Back and Forth in China

China, the second largest economy in the world, should be a beacon for the future of the music industry. Communism has given way to a leading edge marketplace with a record population of 1.3 billion, many of them young and with much buying power. Moreover, the emergence of private property, and China’s recent membership of the World Trade Organization, would suggest recognition of private property and, therefore, music rights, possibly ushering a bonanza for music publishers and record labels, both national and international.   In any case, access to music, especially for its growing young, has never been easier and compares favorably to any top five economy worldwide.

All of which begs the question as to why China has such a low position in global recorded music rankings and music publishing income. The most recent data of the International Federation of the Phonographic Industry (IFPI), for example, places China 19th in the world for total revenue generated through recorded music and a dismal 32nd position in receipts generated just from physical sound recordings. 95% of all music transactions in China are unauthorized, and free downloads, peer-to-peer exchanges, and under-the-table sales of records are rampant. Piracy has led to the decline in hard-copy value, and miserly payments to artists, managers, and other music workers.

Illegal MP3s are rife and downloaded from China’s main search engines online, Baidu and Sogou. Baidu’s operation, in particular, is predicated on a simple premise: free downloads bring plenty of advertising revenue. Baidu is the most popular search engine and the most common way for Chinese citizens to get digital music. Lawsuits against Baidu by the local record industry are, of course, ongoing. Piracy decimates sales but it also prevents the proper collection of music rights, stunting growth in the domestic market.

Universal Music, Sony BMG Music Entertainment Hong Kong, and Warner Music Hong Kong filed suit against Baidu in 2008 and, remarkably, did not prevail. However, the lawsuit paved the way for better accommodation with the majors starting in 2010. Recently, in July of 2015, China’s National Copyright Administration implemented stricter laws regulating the distribution of music online, forcing sites to only distribute licensed material or face hefty fines. Downloads can be free and the search engines will still monetize from advertisers only, but now artists can license music ahead of time. It is a step in the right direction for the future of the industry and copyright law, but it is too early to tell if there will be a trickle down effect on talent, record labels, and publishers.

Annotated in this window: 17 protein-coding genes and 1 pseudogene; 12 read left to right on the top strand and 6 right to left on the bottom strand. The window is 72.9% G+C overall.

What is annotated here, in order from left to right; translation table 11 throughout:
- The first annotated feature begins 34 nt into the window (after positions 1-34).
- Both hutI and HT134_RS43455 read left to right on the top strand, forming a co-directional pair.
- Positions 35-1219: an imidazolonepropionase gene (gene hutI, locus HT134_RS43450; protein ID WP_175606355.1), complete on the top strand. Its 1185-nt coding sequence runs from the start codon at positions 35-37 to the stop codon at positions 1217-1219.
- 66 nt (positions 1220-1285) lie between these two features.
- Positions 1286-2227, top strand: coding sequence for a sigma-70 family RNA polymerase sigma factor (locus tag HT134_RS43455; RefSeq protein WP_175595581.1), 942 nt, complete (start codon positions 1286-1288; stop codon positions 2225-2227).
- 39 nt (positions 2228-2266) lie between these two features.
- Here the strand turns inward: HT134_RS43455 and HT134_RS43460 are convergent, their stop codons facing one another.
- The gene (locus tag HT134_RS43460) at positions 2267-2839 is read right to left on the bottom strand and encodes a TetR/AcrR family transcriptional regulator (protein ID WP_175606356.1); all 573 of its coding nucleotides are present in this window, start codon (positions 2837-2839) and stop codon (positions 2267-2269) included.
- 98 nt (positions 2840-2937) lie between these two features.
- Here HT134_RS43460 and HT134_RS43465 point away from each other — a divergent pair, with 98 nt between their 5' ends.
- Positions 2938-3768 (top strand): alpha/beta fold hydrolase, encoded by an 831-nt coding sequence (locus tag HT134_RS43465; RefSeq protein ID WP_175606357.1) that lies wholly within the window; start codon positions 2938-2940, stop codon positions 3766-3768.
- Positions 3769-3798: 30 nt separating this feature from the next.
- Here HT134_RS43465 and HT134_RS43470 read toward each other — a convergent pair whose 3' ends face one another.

In the meantime, money generated through music in China continues to grow despite piracy and shrinking hard-copy sales. While physical sales have decreased throughout the years, the digital marketplace has more than made up for it. In 2014 China was ranked 11th in the world for their digital music market, with their digital revenue in 2015 exceeding their total national revenue of music only five years prior. More and more hard-copy distributors are going out of business and streaming websites have taken center-stage. Studies on the Chinese market are encouraging. The China Internet Network Information Center (CNNIC) showed that in 2014 the most popular online and mobile entertainment application was music. The number of people accessing music through mobile apps exceeded those accessing video game apps. Even if much of this is still a result of freely available product, Apple has recently opened for business with Apple Music, after years of dithering about what to do (iTunes had avoided China).

Publishing in China has mostly flowed through one company, the China Music Group. The group also serves as a performance rights organization. It has little competition. Political tensions, however, are always in the backburner and not neutral to potential entrants. The country is still a prisoner of its social history, where intellectual private property, not least, was non-existent. In February of this year a new plan outlawing the publishing of any video, video game, audio, article, map, art, or literature by a foreign company within China has dampened the enthusiasm of music publishers worldwide. This is unfortunate for the business: Last year, BMG had acquired two publishing catalogues and it was rumored that Apple Music was contemplating acquisitions too.

Still, there are promising signs. The number of synch licenses requested within the country has doubled since 2011. Advertisers, films, television shows, and other media are buying synchs to tap spending by the world’s most populated nation. Earlier this year, Beijing Enlight Pictures requested a synch license for The Beatles’s “Hey Jude”, to be used in the upcoming local film, Yesterday Once More. The synch, for four minutes of music, cost the company a six-figure sum, which it promptly paid to Sony/ATV. This is remarkable news for it establishes the commoditization of music, and therefore the recognition of musical talent, like few events can. The story also illustrates a particular facet of China. Local industry is more likely to bring about change and grow the music marketplace than any foreign corporation.


By Nick Sanchez


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